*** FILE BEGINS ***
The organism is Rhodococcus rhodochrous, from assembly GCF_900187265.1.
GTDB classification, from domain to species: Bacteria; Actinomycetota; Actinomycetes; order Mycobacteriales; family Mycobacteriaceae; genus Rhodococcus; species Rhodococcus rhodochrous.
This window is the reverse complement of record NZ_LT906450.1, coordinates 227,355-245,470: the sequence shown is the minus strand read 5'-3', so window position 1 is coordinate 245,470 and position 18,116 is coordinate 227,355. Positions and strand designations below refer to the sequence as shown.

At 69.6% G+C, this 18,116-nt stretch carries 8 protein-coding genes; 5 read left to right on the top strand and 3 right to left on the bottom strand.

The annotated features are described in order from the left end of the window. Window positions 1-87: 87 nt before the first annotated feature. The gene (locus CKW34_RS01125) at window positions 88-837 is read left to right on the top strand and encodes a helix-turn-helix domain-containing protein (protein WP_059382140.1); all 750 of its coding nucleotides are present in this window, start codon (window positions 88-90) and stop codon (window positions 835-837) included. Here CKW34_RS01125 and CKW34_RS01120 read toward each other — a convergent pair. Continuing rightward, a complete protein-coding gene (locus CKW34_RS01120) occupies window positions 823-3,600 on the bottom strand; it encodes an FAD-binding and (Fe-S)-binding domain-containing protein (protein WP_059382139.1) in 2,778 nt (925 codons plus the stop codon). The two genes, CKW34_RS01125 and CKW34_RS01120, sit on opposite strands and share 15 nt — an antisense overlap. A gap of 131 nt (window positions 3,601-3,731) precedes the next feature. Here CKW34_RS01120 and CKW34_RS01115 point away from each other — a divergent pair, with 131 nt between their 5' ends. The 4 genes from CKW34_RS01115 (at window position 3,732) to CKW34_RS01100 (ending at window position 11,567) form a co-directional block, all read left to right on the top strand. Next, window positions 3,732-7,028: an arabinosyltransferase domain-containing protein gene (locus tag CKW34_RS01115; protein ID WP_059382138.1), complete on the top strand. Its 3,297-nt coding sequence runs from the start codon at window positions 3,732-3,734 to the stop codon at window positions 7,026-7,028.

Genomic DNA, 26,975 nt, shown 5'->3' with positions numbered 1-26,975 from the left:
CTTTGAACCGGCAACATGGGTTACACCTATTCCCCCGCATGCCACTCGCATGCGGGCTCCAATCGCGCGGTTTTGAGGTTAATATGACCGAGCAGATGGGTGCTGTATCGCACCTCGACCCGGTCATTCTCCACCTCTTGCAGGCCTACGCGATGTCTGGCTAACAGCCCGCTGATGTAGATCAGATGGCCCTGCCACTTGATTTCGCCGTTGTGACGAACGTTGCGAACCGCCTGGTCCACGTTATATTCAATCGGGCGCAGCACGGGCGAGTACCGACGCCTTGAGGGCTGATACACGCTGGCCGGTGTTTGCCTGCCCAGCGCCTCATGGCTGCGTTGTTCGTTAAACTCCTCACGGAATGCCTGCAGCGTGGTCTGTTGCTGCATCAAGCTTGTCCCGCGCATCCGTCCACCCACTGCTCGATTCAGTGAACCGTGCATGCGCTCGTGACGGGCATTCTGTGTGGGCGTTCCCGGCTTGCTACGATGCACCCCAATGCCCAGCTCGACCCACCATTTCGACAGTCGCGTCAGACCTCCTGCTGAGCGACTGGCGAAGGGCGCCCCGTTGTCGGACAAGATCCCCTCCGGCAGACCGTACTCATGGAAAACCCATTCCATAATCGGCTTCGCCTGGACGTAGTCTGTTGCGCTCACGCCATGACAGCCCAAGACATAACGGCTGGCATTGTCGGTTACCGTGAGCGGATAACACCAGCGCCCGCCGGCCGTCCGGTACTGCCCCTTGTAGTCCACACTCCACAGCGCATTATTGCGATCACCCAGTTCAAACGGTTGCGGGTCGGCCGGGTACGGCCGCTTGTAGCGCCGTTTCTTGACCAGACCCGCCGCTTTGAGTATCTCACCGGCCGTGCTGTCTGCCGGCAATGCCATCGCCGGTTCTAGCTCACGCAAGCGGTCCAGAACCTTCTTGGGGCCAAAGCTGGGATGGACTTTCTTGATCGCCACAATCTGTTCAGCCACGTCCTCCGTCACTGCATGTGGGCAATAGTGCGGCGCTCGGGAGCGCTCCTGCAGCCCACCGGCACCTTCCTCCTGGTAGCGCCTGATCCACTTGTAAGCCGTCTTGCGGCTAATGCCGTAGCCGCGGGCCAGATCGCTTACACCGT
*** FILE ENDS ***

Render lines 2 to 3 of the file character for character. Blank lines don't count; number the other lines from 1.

GTDB classification, from domain to species: Bacteria; Actinomycetota; Actinomycetes; order Mycobacteriales; family Mycobacteriaceae; genus Rhodococcus; species Rhodococcus rhodochrous.
This window is the reverse complement of record NZ_LT906450.1, coordinates 227,355-245,470: the sequence shown is the minus strand read 5'-3', so window position 1 is coordinate 245,470 and position 18,116 is coordinate 227,355. Positions and strand designations below refer to the sequence as shown.